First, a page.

Getting comfortable with the Common Core standards for mathematical practice can make a big difference in your classroom.

Imagine your curriculum as a cross-country road trip: sights to see, viewpoints to photograph, restaurants to try. These are the content standards, the “what” for students to learn. You (and your curriculum) have planned everything out as little dots across a map.

Now, picture the “how” of all the little details: What vehicle you’re taking. The tunes playing. The car snacks. Route A or B.

The “how” matters. I am not going to care about a beautiful overlook if I’m hangry and I need a rest stop! Our students are exactly the same. It matters how we invite them to interact with the what. Are there times we have lost the joy in our mathematical road trips because we forgot that the journey is as important as the destination?Probably. I invite you to focus on that joy a bit more this year. Our newly released quick reference guide and lesson planning tool can help you on your journey.

## The CCSS standards for mathematical practice: A reminder

We teachers are familiar with our content standards. We know if our students need to be able to calculate the area of a circle or demonstrate the mean. However, that “need to be able to” holds hands with a “how they are able to.” Can their skill be repeated beyond tomorrow’s test? How deep does that knowledge go?

This emphasis for thinking deeply rather than just answering correctly is what my colleague Ted Coe refers to as “habits of mind” that lead to “ways of thinking rather than ways of doing.” Luckily, we have the standards for mathematical practice to help students access all the wonders of mathematics by helping them sense-make, represent, explain, and talk about mathematics. Here they are, in case it’s been a while since you looked at them all together:

- Make sense of problems and persevere in solving them.
- Reason abstractly and quantitatively.
- Construct viable arguments and critique the reasoning of others.
- Model with mathematics.
- Use appropriate tools strategically.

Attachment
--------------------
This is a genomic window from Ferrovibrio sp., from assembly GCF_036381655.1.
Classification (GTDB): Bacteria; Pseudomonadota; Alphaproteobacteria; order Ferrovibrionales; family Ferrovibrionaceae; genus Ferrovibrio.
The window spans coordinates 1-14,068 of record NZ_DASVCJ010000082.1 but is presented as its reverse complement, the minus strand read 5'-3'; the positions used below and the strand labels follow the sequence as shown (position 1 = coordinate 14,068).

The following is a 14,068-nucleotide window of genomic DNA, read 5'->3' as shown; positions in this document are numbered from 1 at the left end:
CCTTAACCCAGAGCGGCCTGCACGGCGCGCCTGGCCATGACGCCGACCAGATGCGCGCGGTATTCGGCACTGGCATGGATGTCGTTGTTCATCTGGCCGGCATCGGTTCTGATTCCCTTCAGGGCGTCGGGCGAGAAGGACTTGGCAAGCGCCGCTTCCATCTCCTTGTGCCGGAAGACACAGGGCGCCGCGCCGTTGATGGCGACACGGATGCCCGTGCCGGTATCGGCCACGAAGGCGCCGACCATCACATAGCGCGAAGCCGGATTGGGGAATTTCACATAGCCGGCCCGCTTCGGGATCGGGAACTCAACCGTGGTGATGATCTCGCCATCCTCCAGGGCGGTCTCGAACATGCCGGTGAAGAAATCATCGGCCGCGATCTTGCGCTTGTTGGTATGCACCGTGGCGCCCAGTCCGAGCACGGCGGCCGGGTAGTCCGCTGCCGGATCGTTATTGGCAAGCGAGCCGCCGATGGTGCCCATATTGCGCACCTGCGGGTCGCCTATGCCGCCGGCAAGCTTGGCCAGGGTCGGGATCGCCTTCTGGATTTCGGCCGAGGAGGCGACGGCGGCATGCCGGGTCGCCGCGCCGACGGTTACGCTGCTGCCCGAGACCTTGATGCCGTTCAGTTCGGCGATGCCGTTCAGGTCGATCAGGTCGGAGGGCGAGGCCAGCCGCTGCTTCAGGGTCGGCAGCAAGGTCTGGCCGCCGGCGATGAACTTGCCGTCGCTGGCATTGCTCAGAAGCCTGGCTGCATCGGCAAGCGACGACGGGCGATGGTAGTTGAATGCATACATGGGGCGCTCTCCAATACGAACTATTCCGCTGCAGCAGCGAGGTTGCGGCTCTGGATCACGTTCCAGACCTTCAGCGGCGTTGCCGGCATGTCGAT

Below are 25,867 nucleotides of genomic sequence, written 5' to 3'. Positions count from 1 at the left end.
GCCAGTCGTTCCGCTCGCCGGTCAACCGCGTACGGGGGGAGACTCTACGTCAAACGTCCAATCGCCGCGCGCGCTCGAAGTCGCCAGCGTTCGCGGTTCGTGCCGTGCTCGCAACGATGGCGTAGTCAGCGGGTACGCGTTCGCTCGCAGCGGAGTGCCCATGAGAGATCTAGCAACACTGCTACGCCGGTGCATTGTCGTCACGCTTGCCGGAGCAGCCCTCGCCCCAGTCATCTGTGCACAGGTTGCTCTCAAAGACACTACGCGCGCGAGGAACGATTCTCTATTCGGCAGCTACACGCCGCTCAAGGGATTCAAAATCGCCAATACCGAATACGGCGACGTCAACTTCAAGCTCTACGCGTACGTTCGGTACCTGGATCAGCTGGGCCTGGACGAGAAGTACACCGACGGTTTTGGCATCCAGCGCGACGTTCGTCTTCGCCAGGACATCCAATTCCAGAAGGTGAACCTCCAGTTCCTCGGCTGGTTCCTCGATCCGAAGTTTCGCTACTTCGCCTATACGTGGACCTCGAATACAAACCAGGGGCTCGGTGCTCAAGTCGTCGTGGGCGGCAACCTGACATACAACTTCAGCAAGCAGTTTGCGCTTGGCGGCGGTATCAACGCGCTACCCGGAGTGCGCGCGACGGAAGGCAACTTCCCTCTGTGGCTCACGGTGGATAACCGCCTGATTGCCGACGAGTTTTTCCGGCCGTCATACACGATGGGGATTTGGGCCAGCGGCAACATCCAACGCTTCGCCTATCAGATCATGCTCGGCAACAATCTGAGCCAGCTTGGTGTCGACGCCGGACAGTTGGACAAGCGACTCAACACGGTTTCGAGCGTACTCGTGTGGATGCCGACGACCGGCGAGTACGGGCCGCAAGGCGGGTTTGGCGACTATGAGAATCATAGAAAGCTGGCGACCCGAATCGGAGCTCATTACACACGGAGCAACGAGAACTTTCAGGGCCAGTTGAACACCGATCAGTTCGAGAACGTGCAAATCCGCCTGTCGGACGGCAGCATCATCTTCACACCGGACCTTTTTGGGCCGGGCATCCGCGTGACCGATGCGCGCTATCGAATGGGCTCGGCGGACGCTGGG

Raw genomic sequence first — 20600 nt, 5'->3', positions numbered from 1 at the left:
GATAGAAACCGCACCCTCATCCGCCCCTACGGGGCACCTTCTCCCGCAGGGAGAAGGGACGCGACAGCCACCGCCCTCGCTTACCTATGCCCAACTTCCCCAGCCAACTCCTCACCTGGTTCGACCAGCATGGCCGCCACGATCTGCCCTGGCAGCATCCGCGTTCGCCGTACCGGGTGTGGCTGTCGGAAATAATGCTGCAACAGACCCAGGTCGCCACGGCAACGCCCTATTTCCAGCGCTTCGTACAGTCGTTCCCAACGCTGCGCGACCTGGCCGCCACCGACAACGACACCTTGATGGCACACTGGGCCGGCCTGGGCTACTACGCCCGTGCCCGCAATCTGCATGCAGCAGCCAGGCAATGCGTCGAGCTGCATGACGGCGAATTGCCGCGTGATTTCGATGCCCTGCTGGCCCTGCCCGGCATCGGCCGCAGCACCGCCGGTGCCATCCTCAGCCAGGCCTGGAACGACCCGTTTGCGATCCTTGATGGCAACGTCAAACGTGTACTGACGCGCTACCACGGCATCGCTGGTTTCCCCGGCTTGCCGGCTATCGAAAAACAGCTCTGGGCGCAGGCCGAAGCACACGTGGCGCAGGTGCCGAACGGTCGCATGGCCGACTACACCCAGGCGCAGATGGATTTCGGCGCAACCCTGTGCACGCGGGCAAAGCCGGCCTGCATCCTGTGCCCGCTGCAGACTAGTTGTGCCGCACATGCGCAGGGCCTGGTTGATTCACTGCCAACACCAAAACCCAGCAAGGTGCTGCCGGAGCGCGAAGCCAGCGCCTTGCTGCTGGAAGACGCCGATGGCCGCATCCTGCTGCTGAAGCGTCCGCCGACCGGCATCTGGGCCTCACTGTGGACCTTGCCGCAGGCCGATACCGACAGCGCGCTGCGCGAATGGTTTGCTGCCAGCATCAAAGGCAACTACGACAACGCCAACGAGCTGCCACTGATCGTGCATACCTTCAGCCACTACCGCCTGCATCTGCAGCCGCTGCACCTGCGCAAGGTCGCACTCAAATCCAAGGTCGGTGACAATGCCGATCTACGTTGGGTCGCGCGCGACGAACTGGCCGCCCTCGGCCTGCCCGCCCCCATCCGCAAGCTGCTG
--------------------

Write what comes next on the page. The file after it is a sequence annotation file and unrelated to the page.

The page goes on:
- Attend to precision.
- Look for and make use of structure.
- Look for and express regularity in repeated reasoning.

I’ll be honest. The eight standards sometimes sound like math salad. How can you find an answer without “attending to precision?” When are students ever not “making sense of and persevering with problems?” At times, the standards can feel like a cross between “Huh?” and “Duh.”

## The standards, simplified

Karen Fuson, math educator, CCSS author, and all-around math advocate, recently suggested a recategorization of the standards to help teachers group them so they can better focus on four different skills:

**S****ense-making****.**With sense-making, students encounter a problem, wrestle with it, and care about solving it correctly. They demystify problems.**S****tructure****.**Structure in math helps students notice patterns, see and use math as a “language” (with correct syntax and grammar), and remember “if it worked for that, could it work for this?” It helps them continuously remember and apply what they’ve learned.**D****rawings****.**Visual representations help students communicate math visually, selecting the correct tools. Drawings help them externally demonstrate the math.**E****xplaining****.**When students can explain math, both in general and specific terms, they are better equipped tolisten and respond to others, and they can compare and expand on arguments, too. They can talk about the math.

Here’s how these align with the eight CCSS standards for mathematical practice:

- Sense-making = #1. Make sense of problems and persevere in solving them. #6. Attend to precision.
- Structure = #7. Look for and make use of structure. #8. Look for and express regularity in repeated reasoning.
- Drawings = #4. Model with mathematics. #5. Use appropriate tools strategically.
- Explaining = #2. Reason abstractly and quantitatively. #3. Construct viable arguments and critique the reasoning of others.

## How to apply the standards

Our quick reference guide and lesson planning tool build on Fuson’s work with the goal of making it easier for you to apply the standards in your classroom. They can help you expand on the necessary skills and behaviors we already find in the most engaging math classroom. Designed to be digestible for novice and experienced teachers, they include objectives that can be seamlessly incorporated into already-planned lessons.

Teachers, we want the road trip to go well. Every year, we fill up the gas, check that the A/C is working, and get the mango slices at Trader Joe’s. Yet sometimes, we get so focused on the destination, we forget we are probably spending more time in the car than out of it. Of course it matters how much attention we give to the content standards for our specific grade level. But there’s also a reason the first standards in the CCSS are the eight standards for mathematical practice.

This year, I encourage you to focus a bit more on the how, trusting that the what will come.